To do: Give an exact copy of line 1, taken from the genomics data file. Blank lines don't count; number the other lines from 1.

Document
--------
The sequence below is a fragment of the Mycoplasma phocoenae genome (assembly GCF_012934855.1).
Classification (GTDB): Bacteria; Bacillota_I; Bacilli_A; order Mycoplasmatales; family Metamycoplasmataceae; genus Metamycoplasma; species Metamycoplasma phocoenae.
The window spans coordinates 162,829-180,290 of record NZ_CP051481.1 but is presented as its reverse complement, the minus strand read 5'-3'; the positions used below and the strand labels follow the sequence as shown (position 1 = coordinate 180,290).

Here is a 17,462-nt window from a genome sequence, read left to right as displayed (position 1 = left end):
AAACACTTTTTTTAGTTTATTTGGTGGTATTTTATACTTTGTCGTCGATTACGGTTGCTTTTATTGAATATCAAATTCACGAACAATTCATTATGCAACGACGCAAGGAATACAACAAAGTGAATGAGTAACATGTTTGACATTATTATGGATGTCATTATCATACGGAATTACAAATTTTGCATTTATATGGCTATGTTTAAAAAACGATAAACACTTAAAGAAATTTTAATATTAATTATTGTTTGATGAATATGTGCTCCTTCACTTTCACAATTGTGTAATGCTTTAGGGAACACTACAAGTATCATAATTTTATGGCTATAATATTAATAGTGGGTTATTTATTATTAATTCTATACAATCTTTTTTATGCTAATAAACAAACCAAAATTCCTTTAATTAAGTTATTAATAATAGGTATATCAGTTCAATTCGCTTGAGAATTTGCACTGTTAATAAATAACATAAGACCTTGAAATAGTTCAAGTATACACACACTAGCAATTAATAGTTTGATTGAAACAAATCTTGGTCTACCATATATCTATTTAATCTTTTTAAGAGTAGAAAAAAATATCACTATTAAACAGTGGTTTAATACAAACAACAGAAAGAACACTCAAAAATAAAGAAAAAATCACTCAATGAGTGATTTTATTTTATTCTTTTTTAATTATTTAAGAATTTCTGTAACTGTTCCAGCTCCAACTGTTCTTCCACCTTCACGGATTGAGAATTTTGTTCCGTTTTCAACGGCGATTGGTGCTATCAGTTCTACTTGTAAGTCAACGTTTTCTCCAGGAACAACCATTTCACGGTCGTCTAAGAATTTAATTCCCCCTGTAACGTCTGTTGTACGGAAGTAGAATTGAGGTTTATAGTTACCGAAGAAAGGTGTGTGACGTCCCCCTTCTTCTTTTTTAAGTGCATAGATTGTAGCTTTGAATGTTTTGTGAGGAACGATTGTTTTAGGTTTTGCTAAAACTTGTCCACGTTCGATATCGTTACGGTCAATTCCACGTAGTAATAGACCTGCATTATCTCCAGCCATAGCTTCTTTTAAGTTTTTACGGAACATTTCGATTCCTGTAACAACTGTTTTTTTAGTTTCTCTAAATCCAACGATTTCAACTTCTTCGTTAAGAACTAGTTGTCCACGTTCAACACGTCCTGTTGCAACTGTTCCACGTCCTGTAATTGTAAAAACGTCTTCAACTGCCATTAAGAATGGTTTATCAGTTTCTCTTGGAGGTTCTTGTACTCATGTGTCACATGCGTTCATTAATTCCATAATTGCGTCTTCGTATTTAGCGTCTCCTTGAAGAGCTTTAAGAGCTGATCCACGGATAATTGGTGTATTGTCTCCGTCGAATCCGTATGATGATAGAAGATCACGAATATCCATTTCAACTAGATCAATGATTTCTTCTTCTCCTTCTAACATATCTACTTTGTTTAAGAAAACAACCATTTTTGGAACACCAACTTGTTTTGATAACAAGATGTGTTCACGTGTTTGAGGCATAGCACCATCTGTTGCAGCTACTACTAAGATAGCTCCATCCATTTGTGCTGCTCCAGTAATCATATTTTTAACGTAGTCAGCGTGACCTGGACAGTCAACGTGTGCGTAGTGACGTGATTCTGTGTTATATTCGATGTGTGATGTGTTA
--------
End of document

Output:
The sequence below is a fragment of the Mycoplasma phocoenae genome (assembly GCF_012934855.1).